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Sermon for Sunday 15 May 2016

FIRST READING Genesis 11:1-9

1Now the whole earth had one language and the same words. 2And as people migrated from the east, they found a plain in the land of Shinar and settled there. 3And they said to one another, “Come, let us make bricks, and burn them thoroughly.” And they had brick for stone, and bitumen for mortar. 4Then they said, “Come, let us build ourselves a city and a tower with its top in the heavens, and let us make a name for ourselves, lest we be dispersed over the face of the whole earth.” 5And the Lord came down to see the city and the tower, which the children of man had built. 6And the Lord said, “Behold, they are one people, and they have all one language, and this is only the beginning of what they will do. And nothing that they propose to do will now be impossible for them. 7Come, let us go down and there confuse their language, so that they may not understand one another’s speech.” 8So the Lord dispersed them from there over the face of all the earth, and they left off building the city. 9Therefore its name was called Babel, because there the Lord confused the language of all the earth. And from there the Lord dispersed them over the face of all the earth.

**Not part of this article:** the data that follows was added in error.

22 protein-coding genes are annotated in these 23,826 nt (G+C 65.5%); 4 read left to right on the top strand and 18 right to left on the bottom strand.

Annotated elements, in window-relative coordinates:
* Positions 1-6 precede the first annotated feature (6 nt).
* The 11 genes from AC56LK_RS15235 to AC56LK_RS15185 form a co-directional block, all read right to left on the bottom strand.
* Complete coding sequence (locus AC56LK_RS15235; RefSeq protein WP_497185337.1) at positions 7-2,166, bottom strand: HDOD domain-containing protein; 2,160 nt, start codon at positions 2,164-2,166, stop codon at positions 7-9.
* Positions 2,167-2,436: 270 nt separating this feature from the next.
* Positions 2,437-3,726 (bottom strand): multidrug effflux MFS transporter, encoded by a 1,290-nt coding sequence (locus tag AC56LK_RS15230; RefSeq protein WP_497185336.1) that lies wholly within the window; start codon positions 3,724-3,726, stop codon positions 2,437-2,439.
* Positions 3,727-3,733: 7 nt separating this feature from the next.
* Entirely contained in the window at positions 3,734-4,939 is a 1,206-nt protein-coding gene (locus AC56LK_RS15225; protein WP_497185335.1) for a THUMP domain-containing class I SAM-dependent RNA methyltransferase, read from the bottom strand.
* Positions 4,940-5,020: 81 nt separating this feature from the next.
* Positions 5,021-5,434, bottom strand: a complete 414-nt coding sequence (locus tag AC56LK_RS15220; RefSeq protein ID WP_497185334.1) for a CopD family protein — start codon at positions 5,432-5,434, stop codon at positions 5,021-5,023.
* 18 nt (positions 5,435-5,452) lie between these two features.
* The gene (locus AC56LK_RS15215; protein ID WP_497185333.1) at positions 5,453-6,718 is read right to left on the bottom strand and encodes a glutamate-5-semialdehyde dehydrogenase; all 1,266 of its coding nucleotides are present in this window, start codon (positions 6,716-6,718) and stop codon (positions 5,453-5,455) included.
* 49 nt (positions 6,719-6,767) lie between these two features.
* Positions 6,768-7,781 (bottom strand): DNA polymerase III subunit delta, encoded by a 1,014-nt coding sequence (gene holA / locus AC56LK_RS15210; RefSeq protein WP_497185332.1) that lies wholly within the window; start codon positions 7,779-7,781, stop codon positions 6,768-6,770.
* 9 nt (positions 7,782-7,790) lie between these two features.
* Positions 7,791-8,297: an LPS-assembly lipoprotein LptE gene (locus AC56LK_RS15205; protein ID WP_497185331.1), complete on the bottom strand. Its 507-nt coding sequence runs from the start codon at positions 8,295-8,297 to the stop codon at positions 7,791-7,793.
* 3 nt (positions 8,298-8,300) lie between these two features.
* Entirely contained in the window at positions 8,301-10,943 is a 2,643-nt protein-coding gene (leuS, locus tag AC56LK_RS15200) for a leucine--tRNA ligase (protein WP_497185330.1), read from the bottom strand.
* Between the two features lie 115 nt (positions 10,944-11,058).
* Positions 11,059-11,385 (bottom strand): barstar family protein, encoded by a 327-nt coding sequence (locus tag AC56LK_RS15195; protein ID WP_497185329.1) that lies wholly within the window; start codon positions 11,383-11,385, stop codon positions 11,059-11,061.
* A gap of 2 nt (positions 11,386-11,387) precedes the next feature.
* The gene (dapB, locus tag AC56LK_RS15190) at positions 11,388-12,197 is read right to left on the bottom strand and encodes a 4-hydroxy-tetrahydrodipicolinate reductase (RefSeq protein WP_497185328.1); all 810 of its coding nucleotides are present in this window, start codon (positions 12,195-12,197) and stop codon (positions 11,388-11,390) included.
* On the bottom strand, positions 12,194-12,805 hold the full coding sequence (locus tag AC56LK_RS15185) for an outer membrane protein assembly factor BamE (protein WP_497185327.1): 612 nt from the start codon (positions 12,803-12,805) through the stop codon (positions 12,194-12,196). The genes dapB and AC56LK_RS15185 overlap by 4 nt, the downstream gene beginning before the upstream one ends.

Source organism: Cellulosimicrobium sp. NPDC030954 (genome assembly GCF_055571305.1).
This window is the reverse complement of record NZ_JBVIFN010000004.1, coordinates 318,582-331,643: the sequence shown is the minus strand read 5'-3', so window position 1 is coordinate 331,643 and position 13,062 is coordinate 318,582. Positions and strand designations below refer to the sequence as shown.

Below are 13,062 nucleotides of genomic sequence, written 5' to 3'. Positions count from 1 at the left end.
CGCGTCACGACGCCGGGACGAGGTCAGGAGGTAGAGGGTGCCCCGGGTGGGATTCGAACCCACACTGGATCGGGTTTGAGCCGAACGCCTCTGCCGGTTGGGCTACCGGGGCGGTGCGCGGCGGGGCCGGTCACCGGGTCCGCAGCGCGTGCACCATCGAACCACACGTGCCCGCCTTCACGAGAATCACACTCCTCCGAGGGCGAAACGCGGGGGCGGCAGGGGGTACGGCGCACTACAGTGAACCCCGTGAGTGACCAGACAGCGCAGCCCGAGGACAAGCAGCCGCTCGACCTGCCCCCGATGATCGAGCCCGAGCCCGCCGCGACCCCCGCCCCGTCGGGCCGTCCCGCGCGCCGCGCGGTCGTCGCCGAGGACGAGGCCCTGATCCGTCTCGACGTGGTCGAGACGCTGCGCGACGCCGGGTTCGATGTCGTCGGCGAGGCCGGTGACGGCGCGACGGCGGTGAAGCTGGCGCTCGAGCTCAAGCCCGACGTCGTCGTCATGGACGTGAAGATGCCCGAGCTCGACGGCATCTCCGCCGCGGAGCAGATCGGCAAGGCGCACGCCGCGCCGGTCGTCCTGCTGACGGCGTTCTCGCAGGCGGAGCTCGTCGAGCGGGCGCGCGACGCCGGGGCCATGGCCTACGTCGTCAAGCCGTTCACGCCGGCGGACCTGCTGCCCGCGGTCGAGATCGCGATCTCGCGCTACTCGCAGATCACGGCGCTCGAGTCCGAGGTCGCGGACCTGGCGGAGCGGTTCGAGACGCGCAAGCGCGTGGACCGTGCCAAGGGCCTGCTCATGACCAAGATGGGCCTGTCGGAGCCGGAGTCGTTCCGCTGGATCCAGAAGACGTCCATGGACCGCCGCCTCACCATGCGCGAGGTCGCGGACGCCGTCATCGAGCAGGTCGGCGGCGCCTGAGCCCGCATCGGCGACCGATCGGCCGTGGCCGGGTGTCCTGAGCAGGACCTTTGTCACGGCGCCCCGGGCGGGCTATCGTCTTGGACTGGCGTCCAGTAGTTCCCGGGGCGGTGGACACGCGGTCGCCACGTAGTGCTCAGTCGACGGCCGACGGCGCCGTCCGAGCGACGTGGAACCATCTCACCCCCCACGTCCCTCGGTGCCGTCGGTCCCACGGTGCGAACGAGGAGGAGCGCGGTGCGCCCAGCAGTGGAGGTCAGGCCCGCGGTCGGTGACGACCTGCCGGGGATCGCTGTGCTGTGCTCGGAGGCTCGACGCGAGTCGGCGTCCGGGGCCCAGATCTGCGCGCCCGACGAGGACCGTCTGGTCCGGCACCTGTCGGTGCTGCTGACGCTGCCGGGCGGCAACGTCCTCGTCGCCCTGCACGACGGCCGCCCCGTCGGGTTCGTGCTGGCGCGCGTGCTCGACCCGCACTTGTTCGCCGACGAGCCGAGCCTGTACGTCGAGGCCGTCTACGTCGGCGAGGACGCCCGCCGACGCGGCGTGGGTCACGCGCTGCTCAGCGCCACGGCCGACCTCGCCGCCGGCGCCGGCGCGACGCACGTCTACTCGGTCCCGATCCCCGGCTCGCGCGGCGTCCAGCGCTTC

PSALM Psalm 143

1Lord, hear my prayer, and in your faithfulness heed my supplications; answer me in your righteousness. 2Enter not into judgment with your servant, for in your sight shall no one living be justified. 3For my enemy has sought my life; he has crushed me to the ground; he has made me live in dark places like those who are long dead. 4My spirit faints within me; my heart within me is desolate. 5I remember the time past; I muse upon all your deeds; I consider the works of your hands. 6I spread out my hands to you; my soul gasps to you like a thirsty land. 7O Lord, make haste to answer me; my spirit fails me; do not hide your face from me or I shall be like those who go down to the Pit. 8Let me hear of your loving kindness in the morning, for I put my trust in you; show me the road that I must walk, for I lift up my soul to you. 9Deliver me from my enemies, O Lord, for I flee to you for refuge. 10Teach me to do what pleases you, for you are my God; let your good Spirit lead me on level ground. 11Revive me, O Lord, for your name’s sake; for your righteousness’ sake, bring me out of trouble. 12Of your goodness, destroy my enemies and bring all my foes to naught for truly I am your servant.